The Nile river views between Edfu and Luxor were certainly more diverse than I expected.

Although most of the time the riverbanks are dominated by agricultural fields, reeds and palm trees, you do pass by the occasional village as well.

The backdrop is diverse too, as sometimes the banks are as flat as a pancake with hardly a hill in sight, while at other times some craggy rocks and mountains run almost directly along the river.

The same counts for the River Nile itself, which at certain points can get extremely wide.

One of the most scenic points between Edfu and Luxor is around the old house of famous Egyptologist and architect George Somers Clarke.

This traditional house stands at a particularly beautiful stretch of the Nile in between palm trees and rocky outcrops.

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Although the banks of the Nile are mostly flat, you do pass some large rock formations at times. ©Paliparan
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Passing by George Somers Clarke’s house. ©Paliparan
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The lush banks of the River Nile. ©Paliparan
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Passing by houses and agricultural fields. ©Paliparan
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The fertile banks of the River Nile. ©Paliparan
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Another cruise ship on the Nile. ©Paliparan
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Racing another river boat on the Nile. ©Paliparan
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Palm trees on the banks of the Nile. ©Paliparan
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A sleepy village on the banks of the River Nile. ©Paliparan
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Overtaking a rowing boat on the Nile. ©Paliparan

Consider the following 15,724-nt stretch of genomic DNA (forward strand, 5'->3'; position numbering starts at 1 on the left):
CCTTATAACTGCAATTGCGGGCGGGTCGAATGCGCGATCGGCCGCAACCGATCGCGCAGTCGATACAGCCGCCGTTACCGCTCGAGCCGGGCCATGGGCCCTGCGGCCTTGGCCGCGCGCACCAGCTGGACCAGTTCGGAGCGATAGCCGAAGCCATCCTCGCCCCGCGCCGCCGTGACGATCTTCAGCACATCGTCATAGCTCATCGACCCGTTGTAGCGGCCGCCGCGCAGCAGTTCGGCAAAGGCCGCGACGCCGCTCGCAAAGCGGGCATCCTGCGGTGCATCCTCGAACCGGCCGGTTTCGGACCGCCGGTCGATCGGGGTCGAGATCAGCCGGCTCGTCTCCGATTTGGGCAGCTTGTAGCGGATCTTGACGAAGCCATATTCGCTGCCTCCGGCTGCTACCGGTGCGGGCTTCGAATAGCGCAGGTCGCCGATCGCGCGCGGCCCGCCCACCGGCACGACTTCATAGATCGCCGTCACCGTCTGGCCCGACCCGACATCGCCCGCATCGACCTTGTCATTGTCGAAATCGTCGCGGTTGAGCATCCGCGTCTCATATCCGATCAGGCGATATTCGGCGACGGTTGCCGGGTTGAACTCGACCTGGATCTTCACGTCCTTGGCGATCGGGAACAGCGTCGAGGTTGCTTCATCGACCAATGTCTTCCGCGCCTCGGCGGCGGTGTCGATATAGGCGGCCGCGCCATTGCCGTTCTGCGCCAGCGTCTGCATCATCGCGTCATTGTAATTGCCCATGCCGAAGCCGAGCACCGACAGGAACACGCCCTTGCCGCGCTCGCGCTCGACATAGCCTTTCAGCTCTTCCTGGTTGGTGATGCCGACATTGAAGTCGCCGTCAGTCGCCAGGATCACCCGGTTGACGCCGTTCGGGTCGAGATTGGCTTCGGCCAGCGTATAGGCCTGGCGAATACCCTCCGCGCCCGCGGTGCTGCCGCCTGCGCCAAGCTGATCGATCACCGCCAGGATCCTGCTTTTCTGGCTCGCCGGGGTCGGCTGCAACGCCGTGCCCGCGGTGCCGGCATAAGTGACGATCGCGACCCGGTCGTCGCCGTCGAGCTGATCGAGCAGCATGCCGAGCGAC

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View over the River Nile from the top deck of my cruise ship. ©Paliparan
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At some points, the River Nile is extremely wide. ©Paliparan
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Enjoying the sweeping river views from the top deck swimming pool. ©Paliparan

Esna locks

Another highlight of taking a Nile river cruise between Edfu and Luxor is the moment you are passing through the Esna locks.

When your ship approaches Esna, make sure you go up to the upper deck and walk to the bow to watch the scenes unfold.

It’s quite a hectic affair on shore as lock keepers and salesmen all crowd the banks.

Again, a flurry of rowing boats with souvenir sellers appear as they try to sneak through the locks alongside the river cruise ships.

We anchored for a while at the first set of locks, which wasn’t in use.

After a while, we were given the all clear to pass through the narrow opening towards the second set of locks.

These are the New Esna Locks and here our ship was actually lowered.

Once the lock doors finally opened again, I walked to the ship’s stern to watch us sail out of Esna.

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Arriving at Esna. ©Paliparan
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The dam and locks of Esna appear in the distance. ©Paliparan
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Sailing through the city of Esna. ©Paliparan
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Looking out over Esna from the top deck of the Nile cruise ship. ©Paliparan
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Approaching the Esna locks. ©Paliparan
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There are plenty of local boatmen around the Esna locks trying to sell their goods to cruise ship passengers. ©Paliparan
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Arriving at the Esna locks. ©Paliparan
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Lock keeper attaching our boat to the river bank. ©Paliparan
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The actual dam at Esna as seen from the top deck of the river cruise ship. Note also the souvenir sellers standing on the shore! ©Paliparan
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Sailing through the first set of locks. ©Paliparan
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Passing through the locks at Esna. ©Paliparan
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Esna Nile dam. ©Paliparan

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Approaching the second lock. ©Paliparan
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Entering the New Esna Locks. ©Paliparan
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Inside the lock. ©Paliparan
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Water streaming out of the lock as our ship is lowered. ©Paliparan
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When the water levels were the same, the doors could finally open again. ©Paliparan
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Looking back towards the Esna Locks. ©Paliparan